Wadsworth

THAT FIRST DRINK OF COLD WATER


The Truckee River you can see on the other side of the Interstate highway provided the first drink of life-saving water California-bound emigrants had after crossing the Forty-Mile Desert. Emigrants and animals staggered to the Truckee, half dead and crazed with thirst, about three miles east of here near the point where I-80 crosses the river. The clear, cold water, flowing from the Sierra Nevada to the west, was a welcome change from the alkali-tainted water the travelers had been forced to drink for several hundred miles.


This portion of the California Trail along the Truckee River represents a transitional area for the emigrants — the end of relentless dust and heat, but the beginning of the last great challenge – crossing the Sierra Nevada. Going up the Truckee River canyon was not an easy task. The wagons would have to cross the river more than 30 times along a rough route with steep banks and fast water before the travelers reached the meadows near present-day Reno. Those who had opted for the Carson River route at beginning of the Forty-Mile Desert had an easier time for wagons, with only a few crossings of the Carson River and gentler terrain. As years went by, the Carson River route became the favored route for an emigrant’s final push to California.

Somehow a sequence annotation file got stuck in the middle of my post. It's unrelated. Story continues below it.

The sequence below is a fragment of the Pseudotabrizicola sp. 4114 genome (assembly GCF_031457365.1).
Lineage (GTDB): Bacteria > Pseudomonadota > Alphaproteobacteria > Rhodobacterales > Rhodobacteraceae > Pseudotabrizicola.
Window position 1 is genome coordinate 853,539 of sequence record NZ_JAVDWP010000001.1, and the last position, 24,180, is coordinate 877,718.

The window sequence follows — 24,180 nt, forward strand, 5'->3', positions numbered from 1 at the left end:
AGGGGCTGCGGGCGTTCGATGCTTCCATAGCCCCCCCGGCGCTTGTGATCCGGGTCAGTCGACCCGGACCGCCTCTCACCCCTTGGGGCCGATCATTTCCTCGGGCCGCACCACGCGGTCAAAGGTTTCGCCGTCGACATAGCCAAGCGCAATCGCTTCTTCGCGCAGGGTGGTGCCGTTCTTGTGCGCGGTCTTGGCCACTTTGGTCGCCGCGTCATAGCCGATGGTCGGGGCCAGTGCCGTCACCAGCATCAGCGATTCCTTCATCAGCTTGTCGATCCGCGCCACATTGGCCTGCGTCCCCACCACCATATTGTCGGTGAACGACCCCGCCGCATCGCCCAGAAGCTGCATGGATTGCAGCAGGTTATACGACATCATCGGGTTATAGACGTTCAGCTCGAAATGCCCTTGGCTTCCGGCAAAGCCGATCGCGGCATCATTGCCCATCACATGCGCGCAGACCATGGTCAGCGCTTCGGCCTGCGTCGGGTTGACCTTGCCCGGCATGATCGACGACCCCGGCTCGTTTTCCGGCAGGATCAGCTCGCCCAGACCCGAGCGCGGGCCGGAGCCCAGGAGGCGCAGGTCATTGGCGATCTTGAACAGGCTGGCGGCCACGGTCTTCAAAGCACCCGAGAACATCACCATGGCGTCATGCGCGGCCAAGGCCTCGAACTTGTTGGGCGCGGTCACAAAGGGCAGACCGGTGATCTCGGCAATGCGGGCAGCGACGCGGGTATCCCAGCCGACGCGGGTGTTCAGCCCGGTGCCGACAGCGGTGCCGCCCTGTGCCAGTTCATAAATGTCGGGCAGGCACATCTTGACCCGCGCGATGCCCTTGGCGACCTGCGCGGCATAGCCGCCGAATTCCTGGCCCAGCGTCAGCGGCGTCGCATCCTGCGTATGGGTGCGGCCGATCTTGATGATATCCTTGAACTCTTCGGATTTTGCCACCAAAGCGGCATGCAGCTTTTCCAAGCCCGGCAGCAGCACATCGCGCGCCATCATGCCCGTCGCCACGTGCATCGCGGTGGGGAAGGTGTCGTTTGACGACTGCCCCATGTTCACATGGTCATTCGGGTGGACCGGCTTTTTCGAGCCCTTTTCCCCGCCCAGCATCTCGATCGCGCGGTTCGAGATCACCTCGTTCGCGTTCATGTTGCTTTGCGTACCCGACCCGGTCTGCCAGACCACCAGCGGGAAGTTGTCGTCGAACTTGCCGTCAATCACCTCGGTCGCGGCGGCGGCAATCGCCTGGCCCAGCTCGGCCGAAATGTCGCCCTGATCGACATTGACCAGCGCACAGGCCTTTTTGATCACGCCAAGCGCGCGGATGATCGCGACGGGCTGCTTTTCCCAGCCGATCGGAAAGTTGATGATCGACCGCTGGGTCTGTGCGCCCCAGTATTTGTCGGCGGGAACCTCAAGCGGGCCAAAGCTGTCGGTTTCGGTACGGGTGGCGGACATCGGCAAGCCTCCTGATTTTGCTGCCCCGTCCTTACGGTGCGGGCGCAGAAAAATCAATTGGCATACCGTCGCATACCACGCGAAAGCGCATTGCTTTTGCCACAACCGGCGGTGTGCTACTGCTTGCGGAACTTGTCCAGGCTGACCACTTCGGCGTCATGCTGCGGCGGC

I was over come and tired out, I would travel a little and I would lay down on the sand and rest and the sun shining on me, There is no timber thare I though I would never get through and I laide down to kick the bucket; but I thought of home and it give me a little more grit and I would get up, and stager along. I was so thirsty my tonge and lips cracked and bled but I was able to get to the water and after drinking a little – I dare not drink much – I felt better.” - Andrew Orvis, 1849

Butter Churn - Used to make butter on the westward journey, as well as at the emigrant’s new home at the end of the journey.
Cuttings & Bulbs - Along with seeds, cuttings and bulbs were carried for planting in California. During the journey cuttings needed to be kept damp and moist, a task that often proved difficult.
Mule Deer - Plentiful in much of the country through which the California-bound emigrants passed, deer were an important source of meat during the journey.
Hunting and Gathering - Although deer were plentiful in much of the country through which the California-bound emigrants passed, travelers had to find antelope, rabbits, and fish along the Humboldt River route.